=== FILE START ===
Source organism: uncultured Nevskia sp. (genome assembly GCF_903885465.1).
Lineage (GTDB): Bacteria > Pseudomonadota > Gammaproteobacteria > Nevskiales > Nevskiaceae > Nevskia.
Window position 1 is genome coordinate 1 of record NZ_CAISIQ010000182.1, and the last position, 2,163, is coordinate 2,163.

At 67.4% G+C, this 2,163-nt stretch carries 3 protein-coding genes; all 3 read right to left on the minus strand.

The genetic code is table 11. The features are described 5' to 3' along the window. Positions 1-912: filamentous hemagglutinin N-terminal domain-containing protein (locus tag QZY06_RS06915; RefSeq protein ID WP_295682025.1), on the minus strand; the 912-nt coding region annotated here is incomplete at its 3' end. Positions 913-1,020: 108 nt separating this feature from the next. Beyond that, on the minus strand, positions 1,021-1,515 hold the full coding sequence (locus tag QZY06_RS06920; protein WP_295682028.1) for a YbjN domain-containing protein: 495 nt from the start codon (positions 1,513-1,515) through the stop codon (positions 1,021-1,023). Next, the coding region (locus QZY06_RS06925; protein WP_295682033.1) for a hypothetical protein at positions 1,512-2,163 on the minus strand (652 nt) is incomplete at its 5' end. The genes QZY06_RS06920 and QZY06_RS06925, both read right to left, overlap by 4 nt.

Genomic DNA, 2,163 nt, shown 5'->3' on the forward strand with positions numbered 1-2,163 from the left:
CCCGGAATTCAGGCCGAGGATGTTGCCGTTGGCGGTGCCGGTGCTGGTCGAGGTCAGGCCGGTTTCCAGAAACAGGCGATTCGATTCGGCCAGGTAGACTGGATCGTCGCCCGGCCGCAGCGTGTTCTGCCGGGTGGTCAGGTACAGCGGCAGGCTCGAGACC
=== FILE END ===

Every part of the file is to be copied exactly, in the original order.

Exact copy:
Source organism: uncultured Nevskia sp. (genome assembly GCF_903885465.1).
Lineage (GTDB): Bacteria > Pseudomonadota > Gammaproteobacteria > Nevskiales > Nevskiaceae > Nevskia.
Window position 1 is genome coordinate 1 of record NZ_CAISIQ010000182.1, and the last position, 2,163, is coordinate 2,163.

At 67.4% G+C, this 2,163-nt stretch carries 3 protein-coding genes; all 3 read right to left on the minus strand.

The genetic code is table 11. The features are described 5' to 3' along the window. Positions 1-912: filamentous hemagglutinin N-terminal domain-containing protein (locus tag QZY06_RS06915; RefSeq protein ID WP_295682025.1), on the minus strand; the 912-nt coding region annotated here is incomplete at its 3' end. Positions 913-1,020: 108 nt separating this feature from the next. Beyond that, on the minus strand, positions 1,021-1,515 hold the full coding sequence (locus tag QZY06_RS06920; protein WP_295682028.1) for a YbjN domain-containing protein: 495 nt from the start codon (positions 1,513-1,515) through the stop codon (positions 1,021-1,023). Next, the coding region (locus QZY06_RS06925; protein WP_295682033.1) for a hypothetical protein at positions 1,512-2,163 on the minus strand (652 nt) is incomplete at its 5' end. The genes QZY06_RS06920 and QZY06_RS06925, both read right to left, overlap by 4 nt.

Genomic DNA, 2,163 nt, shown 5'->3' on the forward strand with positions numbered 1-2,163 from the left:
CCCGGAATTCAGGCCGAGGATGTTGCCGTTGGCGGTGCCGGTGCTGGTCGAGGTCAGGCCGGTTTCCAGAAACAGGCGATTCGATTCGGCCAGGTAGACTGGATCGTCGCCCGGCCGCAGCGTGTTCTGCCGGGTGGTCAGGTACAGCGGCAGGCTCGAGACC